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Feeling empowered to take a seat at the publishing table

In this blog post, long-time colleagues Karen Sladyk (professor and bestselling author) and John Bond (Publishing Consultant) discuss taking the first steps as an academic toward taking a seat at the publishing table.

Despite years of academic and professional accomplishments, taking the step to become involved in publishing may seem daunting. Finding a seat at the table may not feel comfortable at first. More experienced colleagues and veteran editors and publishing-types seem to be monopolizing space and speaking an unknown jargon. Fear not!

Feeling Like an Outsider

Karen Sladyk: When I first was approached to write for a textbook publisher, I was not a fish out of water, I didn’t even believe I was a fish. I was a substitute at a publishing focus group covering for my boss who could not attend. I did not even qualify for “imposter phenomena” as the idea of being a textbook writer was not even in my thoughts. But then the publisher was persistent in reshaping my ideas on what is an author.

John Bond: Publishing events like a focus group are great ways for publishers to make new connections with experienced faculty, but also with emerging voices. Publishers like to have a range of contacts. If they simply seek the opinions of individuals at the pinnacle of their field, they miss out on emerging topics. Likewise, if they only connect with new members of the faculty, they miss the opportunity to understand the bigger picture.

Am I Really Qualified?

Sladyk: Qualified to be an author? I was so NOT qualified. I knew nothing about publishing but had lots of opinions on what I read. At the time, my first thoughts about market demands or trends for a publisher was authors seemed to forget books had multiple customers, yes, the teacher who will adopt and, yes, the student who will buy but also your publisher, your profession, your professional peers, and your promotion or retention committee. Although there may be a “need” for a book topic, the book needs to sell. It’s frosting on the cake if the book goes to second edition or beyond. In addition, developing a wide network of co-authors or contributors are vital to developing your professional growth and your book’s adoption and success. Twenty-five years later, market trends are clearly different, authors need to be adaptable and flexible partners with many consumers.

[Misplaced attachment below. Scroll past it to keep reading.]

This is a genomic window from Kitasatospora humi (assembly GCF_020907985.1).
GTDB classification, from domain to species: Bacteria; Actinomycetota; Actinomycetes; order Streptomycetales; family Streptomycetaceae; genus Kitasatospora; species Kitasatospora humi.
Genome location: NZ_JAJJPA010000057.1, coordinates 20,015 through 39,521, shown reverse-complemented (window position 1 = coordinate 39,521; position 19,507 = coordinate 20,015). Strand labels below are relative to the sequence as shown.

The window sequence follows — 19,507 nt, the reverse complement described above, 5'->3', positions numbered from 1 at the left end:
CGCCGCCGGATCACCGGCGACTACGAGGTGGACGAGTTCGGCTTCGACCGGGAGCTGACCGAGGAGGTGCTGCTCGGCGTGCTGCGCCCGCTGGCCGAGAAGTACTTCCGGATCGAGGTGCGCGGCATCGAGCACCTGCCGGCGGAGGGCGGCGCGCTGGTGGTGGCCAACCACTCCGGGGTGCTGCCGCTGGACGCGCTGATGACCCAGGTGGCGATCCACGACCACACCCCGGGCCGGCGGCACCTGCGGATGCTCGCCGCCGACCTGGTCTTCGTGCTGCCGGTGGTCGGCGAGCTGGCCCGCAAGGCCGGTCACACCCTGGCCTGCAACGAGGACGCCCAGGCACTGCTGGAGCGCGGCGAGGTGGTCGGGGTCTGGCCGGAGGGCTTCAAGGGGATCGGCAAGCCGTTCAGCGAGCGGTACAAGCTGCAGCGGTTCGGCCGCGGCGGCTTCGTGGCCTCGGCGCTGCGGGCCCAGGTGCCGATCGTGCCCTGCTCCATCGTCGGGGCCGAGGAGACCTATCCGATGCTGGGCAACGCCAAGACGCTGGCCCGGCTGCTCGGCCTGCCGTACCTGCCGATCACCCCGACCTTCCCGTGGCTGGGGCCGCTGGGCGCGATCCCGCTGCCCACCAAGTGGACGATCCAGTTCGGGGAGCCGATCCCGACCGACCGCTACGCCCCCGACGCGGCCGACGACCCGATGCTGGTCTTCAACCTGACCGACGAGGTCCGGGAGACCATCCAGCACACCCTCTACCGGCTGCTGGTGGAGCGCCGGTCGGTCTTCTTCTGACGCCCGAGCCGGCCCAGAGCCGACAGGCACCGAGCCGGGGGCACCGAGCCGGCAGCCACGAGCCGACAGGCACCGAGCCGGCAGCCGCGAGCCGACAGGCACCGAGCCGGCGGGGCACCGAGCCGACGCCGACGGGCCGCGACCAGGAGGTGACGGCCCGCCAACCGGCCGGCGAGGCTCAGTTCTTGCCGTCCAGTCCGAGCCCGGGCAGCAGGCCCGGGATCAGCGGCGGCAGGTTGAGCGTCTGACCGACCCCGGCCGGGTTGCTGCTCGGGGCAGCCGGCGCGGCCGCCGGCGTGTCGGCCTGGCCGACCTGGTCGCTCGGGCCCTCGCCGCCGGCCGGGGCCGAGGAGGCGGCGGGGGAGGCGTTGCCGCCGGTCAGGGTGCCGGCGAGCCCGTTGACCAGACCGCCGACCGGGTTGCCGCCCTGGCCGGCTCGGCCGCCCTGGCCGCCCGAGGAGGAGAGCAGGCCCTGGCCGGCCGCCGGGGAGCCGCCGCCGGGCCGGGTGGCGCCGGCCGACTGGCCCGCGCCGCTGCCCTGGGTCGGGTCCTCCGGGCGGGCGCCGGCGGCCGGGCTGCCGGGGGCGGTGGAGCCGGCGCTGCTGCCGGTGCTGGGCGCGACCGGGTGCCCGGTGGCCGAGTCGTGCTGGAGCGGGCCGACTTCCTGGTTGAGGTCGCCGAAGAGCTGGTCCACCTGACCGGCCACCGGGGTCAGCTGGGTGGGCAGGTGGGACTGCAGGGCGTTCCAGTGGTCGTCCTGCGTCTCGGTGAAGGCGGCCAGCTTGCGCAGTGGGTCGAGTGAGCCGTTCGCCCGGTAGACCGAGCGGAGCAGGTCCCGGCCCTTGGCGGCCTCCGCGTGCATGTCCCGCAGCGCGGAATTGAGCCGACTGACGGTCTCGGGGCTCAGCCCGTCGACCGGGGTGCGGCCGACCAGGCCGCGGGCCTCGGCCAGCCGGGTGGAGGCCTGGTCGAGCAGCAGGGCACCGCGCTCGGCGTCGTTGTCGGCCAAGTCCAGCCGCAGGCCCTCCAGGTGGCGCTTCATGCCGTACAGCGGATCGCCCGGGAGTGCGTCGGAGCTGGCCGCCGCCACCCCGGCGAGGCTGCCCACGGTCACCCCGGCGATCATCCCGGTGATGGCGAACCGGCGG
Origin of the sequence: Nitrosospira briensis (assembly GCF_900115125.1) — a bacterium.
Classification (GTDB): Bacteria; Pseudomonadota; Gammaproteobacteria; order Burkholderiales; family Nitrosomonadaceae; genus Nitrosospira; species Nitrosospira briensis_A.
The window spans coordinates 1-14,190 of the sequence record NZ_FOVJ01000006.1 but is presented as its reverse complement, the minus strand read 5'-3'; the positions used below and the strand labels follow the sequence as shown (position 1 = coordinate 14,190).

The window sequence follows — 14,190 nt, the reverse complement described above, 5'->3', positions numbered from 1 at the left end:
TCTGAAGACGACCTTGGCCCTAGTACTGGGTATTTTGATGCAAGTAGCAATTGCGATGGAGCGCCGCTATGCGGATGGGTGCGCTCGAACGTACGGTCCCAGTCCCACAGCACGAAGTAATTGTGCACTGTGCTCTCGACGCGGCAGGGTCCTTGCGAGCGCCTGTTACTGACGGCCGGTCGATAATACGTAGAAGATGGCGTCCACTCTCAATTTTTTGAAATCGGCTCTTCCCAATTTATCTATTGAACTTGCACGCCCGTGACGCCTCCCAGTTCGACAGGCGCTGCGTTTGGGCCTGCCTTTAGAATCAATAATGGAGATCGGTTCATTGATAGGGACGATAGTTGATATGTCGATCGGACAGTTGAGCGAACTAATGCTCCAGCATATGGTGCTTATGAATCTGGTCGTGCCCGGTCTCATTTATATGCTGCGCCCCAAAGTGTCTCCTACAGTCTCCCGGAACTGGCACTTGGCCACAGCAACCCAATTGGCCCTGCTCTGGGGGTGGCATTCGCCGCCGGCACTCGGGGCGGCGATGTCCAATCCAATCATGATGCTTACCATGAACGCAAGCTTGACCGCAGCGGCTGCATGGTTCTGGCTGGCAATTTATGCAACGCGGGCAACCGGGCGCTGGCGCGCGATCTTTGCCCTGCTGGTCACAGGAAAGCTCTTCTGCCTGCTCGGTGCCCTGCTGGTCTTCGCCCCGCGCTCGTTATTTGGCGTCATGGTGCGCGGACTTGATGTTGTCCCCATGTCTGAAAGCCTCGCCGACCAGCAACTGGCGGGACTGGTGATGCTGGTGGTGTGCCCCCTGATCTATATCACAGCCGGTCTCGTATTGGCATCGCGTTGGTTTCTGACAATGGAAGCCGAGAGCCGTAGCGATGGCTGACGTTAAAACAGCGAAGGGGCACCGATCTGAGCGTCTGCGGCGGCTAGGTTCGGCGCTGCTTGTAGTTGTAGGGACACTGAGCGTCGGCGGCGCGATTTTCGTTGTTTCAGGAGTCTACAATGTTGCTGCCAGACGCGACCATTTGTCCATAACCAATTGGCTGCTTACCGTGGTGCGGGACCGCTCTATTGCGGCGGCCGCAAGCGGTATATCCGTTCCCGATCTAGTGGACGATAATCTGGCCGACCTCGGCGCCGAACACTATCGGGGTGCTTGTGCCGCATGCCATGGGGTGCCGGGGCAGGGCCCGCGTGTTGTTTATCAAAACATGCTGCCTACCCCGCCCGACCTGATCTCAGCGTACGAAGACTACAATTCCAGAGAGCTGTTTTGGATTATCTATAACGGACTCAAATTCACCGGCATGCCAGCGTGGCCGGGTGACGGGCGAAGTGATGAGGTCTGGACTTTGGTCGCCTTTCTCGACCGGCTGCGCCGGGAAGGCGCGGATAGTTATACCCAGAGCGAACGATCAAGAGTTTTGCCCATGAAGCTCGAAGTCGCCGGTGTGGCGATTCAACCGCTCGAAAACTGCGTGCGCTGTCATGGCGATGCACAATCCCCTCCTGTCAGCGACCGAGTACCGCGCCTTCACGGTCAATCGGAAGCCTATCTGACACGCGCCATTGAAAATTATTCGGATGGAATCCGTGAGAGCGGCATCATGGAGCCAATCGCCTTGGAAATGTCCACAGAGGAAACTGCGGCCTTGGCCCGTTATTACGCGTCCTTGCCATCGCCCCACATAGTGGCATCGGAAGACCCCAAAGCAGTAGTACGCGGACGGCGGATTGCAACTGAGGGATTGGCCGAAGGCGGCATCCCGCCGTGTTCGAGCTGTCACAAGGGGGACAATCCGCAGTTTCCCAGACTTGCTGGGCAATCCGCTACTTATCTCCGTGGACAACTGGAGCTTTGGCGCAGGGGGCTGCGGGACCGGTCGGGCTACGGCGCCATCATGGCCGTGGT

Bond: Academics may not readily see themselves as experts, let alone qualified textbook authors. They may need some support in convincing them that their years of rigorous academic training make them eligible for a seat at the table. The publisher needs to know when to support and when to query. Authors need to understand a fresh idea or new approach to a subject can be as powerful a selling point as having the “top name” in a field.

Taking the Plunge and Pitching a Project

Sladyk: At the urging of my publisher, I jumped. Headfirst, eyes closed, confident it would be a belly flop. But it wasn’t because, I listened to what they said, I stayed true to my belief that students want to be met at their level and grow, and that the market has holes that need filling. I spend a lot of time looking, watching, asking, and listening to what consumers want and need. One idea led to the next and so on. Often, I have more ideas than I have time for, so I literally keep a shoebox labeled “Ideas for Later.” Feeling empowered first by my publisher and then by my success is indescribable. I was initially a substitute at a focus group, and an opportunity was right in front of me. Be aware every day to these sudden opportunities to change the world of your profession. Now, I try to do that every day with others.

Bond: When a person wants to become a first-time author, the publisher assumes the role of guide in regard to the process. They are experts in their field; the publisher experts in the twists and turns involved with publishing. A gratifying aspect of publishing is when a new person grows, publishes, succeeds, and move onto other bigger projects. It takes a village.

Karen Sladyk, PhD, OTL, FAOTA, is an occupational therapist and faculty of health sciences at Westfield State University. Author or editor of 10 books, eight with second editions or higher, she believes, opportunity knocks for those who listen.

John BondJohn Bond is a publishing consultant at Riverwinds Consulting. He works with individuals on publishing and writing projects. Schedule an initial complimentary phone call at Publishing Fundamentals. He is the host of the YouTube channel “Publishing Defined.” Contact him at